ToMaytoe, TaMahtoe

Today I bit into a tomato slice from the dining hall, and it tasted like absolutely nothing.

There’s something unsettling in that, isn’t there? Almost violated, in a way.  In my two years as a resident diner at the University of Chicago, I’ve eaten countless slices of tomato, because sandwiches and salads are really the only palatable offerings at Pierce Dining Hall (but more on that some other time). Still, I’ve somehow never noticed that what I’ve been eating–a thin slice of fleshy redness–can hardly be called a tomato at all.

I remember the tomatoes I have eaten at home in Ohio. We have a small backyard, about 1/4 of an acre, so we’re no Green Giants. Still, even in the heart of manicured suburbia, my parents manage to bring some homegrown produce to the table. Especially tomatoes. I eat them still warm from the vine, and they are delicious, fragrant, and have an unmistakable tomato-essence that was missing from that dining hall affair.

With all the money we pay for our meal plans, you would think that providing fresh produce would not be a stretch for the dining companies here. But that isn’t really my main concern at all. It was just an unnerving moment, to bite into that spongy, grainy nothingness. It could have been a piece of wet styrofoam for all the taste it held. If a tomato doesn’t taste like a tomato, smell like a tomato, or even feel like a tomato, is it really a tomato? Something is wrong here.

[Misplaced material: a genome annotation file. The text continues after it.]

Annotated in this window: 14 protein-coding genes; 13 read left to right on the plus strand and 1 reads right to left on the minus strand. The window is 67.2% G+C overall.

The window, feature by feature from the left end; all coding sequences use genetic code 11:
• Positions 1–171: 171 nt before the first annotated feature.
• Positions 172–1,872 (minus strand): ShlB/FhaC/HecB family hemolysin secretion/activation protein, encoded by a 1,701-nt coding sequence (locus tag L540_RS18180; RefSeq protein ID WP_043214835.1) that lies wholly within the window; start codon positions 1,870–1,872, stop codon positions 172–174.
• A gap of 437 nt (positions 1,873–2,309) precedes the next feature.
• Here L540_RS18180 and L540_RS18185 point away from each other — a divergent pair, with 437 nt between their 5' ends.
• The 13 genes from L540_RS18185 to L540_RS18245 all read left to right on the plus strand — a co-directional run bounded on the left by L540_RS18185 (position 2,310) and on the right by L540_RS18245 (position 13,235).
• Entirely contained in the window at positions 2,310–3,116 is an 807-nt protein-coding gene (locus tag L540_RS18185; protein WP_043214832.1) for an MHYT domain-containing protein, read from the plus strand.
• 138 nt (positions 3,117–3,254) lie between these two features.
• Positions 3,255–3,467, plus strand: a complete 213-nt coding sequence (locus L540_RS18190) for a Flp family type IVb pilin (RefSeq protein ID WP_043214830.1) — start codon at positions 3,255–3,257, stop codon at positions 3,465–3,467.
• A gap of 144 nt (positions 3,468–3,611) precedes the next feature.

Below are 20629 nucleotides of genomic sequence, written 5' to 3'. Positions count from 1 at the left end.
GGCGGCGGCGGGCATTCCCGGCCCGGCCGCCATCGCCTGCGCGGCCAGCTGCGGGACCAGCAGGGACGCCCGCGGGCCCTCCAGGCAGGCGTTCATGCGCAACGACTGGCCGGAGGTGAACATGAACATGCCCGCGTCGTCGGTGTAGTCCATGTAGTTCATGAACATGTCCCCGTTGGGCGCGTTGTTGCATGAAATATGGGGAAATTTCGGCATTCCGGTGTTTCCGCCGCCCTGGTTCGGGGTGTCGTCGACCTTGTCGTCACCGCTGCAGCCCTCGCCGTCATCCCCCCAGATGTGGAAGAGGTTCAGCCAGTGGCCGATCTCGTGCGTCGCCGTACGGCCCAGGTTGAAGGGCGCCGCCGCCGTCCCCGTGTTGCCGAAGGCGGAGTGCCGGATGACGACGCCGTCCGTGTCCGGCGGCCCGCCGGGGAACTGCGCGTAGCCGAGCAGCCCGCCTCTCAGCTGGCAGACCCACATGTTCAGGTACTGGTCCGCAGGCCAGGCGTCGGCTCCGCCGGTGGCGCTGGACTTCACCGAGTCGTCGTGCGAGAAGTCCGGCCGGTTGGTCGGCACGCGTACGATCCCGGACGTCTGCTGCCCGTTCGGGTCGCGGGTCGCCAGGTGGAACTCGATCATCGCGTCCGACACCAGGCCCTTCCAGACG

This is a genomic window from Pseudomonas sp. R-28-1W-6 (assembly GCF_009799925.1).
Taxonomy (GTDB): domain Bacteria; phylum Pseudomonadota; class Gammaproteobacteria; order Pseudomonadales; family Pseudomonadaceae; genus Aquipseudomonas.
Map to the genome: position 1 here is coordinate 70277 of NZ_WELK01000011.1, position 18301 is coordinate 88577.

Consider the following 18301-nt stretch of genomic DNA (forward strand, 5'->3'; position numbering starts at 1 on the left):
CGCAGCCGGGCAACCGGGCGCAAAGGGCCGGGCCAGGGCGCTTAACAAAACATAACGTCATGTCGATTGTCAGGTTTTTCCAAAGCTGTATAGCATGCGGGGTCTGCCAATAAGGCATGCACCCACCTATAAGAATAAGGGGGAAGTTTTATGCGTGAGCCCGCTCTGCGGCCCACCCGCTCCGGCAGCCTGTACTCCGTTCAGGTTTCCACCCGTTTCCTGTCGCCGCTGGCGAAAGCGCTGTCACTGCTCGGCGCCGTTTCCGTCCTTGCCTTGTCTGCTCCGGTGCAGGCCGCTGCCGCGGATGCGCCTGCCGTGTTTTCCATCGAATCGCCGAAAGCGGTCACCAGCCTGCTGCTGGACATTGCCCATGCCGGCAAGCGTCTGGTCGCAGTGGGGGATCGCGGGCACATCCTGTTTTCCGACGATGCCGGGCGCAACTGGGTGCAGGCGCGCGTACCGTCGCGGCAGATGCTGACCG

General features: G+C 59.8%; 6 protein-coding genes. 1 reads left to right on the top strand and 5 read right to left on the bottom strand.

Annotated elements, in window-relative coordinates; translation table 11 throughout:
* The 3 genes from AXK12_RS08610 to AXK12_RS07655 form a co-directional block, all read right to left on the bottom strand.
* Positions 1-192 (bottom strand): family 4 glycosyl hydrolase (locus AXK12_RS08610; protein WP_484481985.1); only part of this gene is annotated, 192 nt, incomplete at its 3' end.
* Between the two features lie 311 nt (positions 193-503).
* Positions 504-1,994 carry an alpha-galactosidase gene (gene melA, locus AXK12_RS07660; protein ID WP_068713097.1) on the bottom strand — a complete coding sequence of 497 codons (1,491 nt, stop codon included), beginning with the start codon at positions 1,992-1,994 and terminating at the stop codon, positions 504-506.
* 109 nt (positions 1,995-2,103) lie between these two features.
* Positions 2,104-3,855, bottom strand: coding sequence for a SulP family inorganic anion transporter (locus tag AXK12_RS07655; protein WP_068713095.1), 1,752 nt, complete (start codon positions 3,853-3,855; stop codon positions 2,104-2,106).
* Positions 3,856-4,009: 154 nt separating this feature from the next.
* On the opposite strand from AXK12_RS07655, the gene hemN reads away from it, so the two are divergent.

We are insanely privileged here at the University of Chicago. I understand that. But if, even for all our privilege, our money, our clout–we can’t serve food that tracks the reality of what food should be, what food is, then what’s going on?


3 thoughts on “ToMaytoe, TaMahtoe

  1. Hey Esther!
    After reading this post, it really makes you think about the mass production economy that countries are turning to. I agree with you, it is a bit unsettling to see even our food being mass produced (along with a few genetic modifications for size and freshness) and given to us to eat. Unfortunately, that’s what saves companies money, and that’s the route they go.
    I’m really not sure why I posted this, but rather to agree and say hi at the same time. So, hi :D

  2. Too true. I don’t really see that there’s much alternative to mass food-production. Besides being money-saving, the world’s population is just too great to rely on food that is all locally sourced, unfortunately. And the population will only continue to grow. It just seems strange that we can’t seem to mass-produce food with integrity. Surely there is a way to feed everyone with real food that feels and tastes as it should.

    • You bring up an interesting point about the population growing and growing. Typically a population grows until the resources are at an equilibrium with the population. So far humans haven’t reached that limit, but that’s only because of such bio-engineering. And besides taste and hunger, we often forget that the main point of eating food is for nutrition. With all these lab-produced nutrients found in our food nowadays, it’s amazing that what we’re eating can still be called food.

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